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Goober Pyle

Thirty thoughts on the Falcons’ roster now that the NFL Draft is over

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https://theathletic.com/1778262/2020/04/27/thirty-thoughts-on-the-falcons-roster-now-that-the-nfl-draft-is-over/

 

Now that the NFL Draft has come and gone, here are 30 thoughts about the Falcons’ roster:

1. Out are Vic Beasley, Adrian Clayborn and Jack Crawford. In are Dante Fowler and Marlon Davidson. It will be a slightly new-look defensive front for the Falcons this season, with the hope that Fowler can add a consistent pass-rushing presence. Fowler recorded 11.5 sacks for the Los Angeles Rams in 2019 and previously played for head coach Dan Quinn during his first year at Florida. The two new additions will be critical in trying to add pressure while producing more sacks. In addition, it will be interesting to see how Takk McKinley responds to having Fowler on the opposite side of the formation.

2. Considering that Davidson was a second-round selection at a position of need, he will get every opportunity to start. The plan is for Davidson primarily to play the nickel defensive tackle role to provide a pass rush up the middle. In that situation, Grady Jarrett would play nose tackle. Of course, Tyeler Davison still will be the primary nose tackle when the Falcons are lining up to defend the run. If Atlanta sticks to the original plan, John Cominsky should start to see some defensive tackle reps, too.

3. With the Falcons addressing cornerback and the trenches with the first three picks, it’s clear that Quinn was telling the truth about Foye Oluokun being a starting linebacker during one of his pre-draft conference calls. Last year, the Falcons asked De’Vondre Campbell to do a lot at linebacker — he covered tight ends, rushed the passer and dropped back as a deep safety. Oluokun actually played safety in college at Yale, so now it looks to be his time to shine in this particular position.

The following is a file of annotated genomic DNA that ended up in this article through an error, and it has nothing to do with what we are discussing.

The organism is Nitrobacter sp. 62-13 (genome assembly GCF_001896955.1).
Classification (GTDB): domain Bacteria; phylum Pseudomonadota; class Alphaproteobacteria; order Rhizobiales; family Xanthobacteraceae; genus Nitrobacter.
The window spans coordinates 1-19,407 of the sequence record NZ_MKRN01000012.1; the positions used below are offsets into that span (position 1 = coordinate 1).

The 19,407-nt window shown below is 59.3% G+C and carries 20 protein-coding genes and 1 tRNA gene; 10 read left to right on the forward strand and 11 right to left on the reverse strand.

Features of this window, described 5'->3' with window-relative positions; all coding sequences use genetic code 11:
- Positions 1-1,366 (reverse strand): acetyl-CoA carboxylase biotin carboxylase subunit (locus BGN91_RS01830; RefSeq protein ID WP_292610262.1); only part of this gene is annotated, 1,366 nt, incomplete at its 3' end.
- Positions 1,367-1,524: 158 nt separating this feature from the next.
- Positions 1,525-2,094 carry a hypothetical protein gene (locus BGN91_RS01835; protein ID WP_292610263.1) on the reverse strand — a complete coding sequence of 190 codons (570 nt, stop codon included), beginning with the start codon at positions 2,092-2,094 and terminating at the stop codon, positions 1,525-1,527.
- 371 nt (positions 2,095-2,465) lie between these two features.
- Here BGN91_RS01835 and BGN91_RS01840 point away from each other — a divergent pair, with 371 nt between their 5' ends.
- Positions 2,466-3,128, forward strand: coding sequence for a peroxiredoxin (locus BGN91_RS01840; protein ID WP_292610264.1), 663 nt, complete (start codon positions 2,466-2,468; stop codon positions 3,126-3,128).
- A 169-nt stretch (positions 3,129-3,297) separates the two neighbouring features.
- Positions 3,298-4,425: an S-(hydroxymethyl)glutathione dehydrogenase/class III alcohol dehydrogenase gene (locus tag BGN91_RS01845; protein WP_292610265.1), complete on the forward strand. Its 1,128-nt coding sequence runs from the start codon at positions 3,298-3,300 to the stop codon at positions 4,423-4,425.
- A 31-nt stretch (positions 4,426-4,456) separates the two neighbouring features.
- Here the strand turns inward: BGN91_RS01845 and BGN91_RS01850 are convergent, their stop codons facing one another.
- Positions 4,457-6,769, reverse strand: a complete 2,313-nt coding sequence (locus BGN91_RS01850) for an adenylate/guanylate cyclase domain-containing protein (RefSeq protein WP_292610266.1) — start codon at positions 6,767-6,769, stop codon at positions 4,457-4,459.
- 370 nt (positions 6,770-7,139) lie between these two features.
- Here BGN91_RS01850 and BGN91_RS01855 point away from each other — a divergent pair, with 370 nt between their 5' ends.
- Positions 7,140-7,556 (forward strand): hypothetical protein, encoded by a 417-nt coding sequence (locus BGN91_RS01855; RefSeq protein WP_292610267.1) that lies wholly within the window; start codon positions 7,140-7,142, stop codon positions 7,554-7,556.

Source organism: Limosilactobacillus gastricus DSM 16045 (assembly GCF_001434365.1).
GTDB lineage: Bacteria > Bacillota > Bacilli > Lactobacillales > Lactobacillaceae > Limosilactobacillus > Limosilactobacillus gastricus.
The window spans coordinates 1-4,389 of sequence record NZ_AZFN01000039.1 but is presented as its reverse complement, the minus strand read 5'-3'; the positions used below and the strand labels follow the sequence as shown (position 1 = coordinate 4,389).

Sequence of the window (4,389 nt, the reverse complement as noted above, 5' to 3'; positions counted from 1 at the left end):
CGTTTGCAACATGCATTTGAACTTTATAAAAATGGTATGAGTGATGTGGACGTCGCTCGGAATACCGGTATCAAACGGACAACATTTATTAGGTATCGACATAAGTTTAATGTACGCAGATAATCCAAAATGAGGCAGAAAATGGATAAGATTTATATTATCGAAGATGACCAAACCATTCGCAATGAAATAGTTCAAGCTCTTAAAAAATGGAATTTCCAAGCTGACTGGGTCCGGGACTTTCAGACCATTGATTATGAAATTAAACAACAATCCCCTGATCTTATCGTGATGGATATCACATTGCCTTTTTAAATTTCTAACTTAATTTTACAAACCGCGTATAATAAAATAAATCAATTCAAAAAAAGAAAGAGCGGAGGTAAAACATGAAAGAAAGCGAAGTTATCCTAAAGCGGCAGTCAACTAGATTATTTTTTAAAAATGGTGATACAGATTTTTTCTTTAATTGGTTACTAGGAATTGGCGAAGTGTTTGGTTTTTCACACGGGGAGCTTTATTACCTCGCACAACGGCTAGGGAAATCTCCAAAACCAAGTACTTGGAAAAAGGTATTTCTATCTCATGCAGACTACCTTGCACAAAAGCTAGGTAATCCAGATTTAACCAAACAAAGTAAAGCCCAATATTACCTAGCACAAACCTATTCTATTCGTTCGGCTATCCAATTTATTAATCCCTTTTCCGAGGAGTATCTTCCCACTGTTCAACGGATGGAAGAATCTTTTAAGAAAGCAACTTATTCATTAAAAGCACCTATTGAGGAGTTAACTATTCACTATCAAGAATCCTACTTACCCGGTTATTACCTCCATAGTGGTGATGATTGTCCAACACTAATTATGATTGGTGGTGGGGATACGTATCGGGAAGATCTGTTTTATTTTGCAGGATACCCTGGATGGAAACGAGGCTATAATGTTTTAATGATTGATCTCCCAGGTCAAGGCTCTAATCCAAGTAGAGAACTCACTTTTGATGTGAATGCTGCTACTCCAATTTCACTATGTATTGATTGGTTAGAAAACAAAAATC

4. While Oluokun figures get the first crack at starting, Mykal Walker, one of Atlanta’s two fourth-rounders, will do his best to vie for a rotational role. Atlanta’s selection of Walker is eerily similar to when it took Campbell four years ago. Campbell was taken with the 115th pick of the fourth round. Walker was selected at pick No. 119, and they have similar builds and athleticism. Both were taken when there was an obvious need at the position. Both are versatile linebackers who can play multiple positions. One thing that stands out about Walker is how instinctive he is on the field. He may not be the plug-and-play starter Campbell was, but Walker could earn some playing time earlier than expected.

5. The Falcons entered the offseason with only Oluokun, Deion Jones and Ahmad Thomas at linebacker. Since then, they have added LaRoy Reynolds and Edmond Robinson before drafting Walker. Jones, Oluokun and Walker seemingly are locks to make the 53-man roster. Last year, the Falcons began the season with four linebackers. If the same holds true for 2020, there will be a competition among Reynolds, Robinson and Thomas for the final linebacker spot.

6. First-rounder A.J. Terrell will start at one of the outside cornerback spots. If last season is an indicator, Kendall Sheffield can be expected to start as the other outside cornerback in the base package. In nickel, Isaiah Oliver may continue to play one of the outside corner spots with Sheffield moving inside to nickel. Blidi Wreh-Wilson once again will be the steady reserve he has become known for.

7. With Sheffield ending the 2019 season as a nickel cornerback, Damontae Kazee will stick to being a safety. But if Sheffield is the first option at nickel, and if Keanu Neal is healthy enough to resume his strong safety spot, who will start at free safety? That job seemingly would go to Ricardo Allen, the smartest player and a team leader on defense. Could Kazee then go back to a backup role? Or could the Falcons play more in a dime defense? Or could the nickel defense actually feature Allen as the slot corner with Sheffield playing primarily outside? It’s possible that Atlanta’s nickel defense, or a variation of it, could feature three safeties and two corners instead of two safeties and three corners.

8. Neal and Kazee are free agents after the 2020 season, which made safety a position the Falcons felt the need to target in the draft. Jaylinn Hawkins, the second of two fourth-round picks selected, has a little bit of both Neal and Kazee in his game. He’s big and can play down in the box like Neal. He also had 10 interceptions in his college career at California, with six coming as a junior in 2018. This season figures to be a developmental year for Hawkins, and if Atlanta doesn’t keep Neal and Kazee in 2021, the ensuing offseason could decide whether he’s a starter.

9. Of all the smokescreens involving Atlanta, the one indicating interest in drafting a quarterback was the biggest.

10. Matt Ryan will start at quarterback for the 13th consecutive season. But the preseason will be interesting as it pertains to his backup. Matt Schaub, who played well in his lone 2019 start against the Seattle Seahawks, is set to make $2 million as the No. 2 QB on the roster. But Kurt Benkert and Danny Etling have the tools to push Schaub for the spot.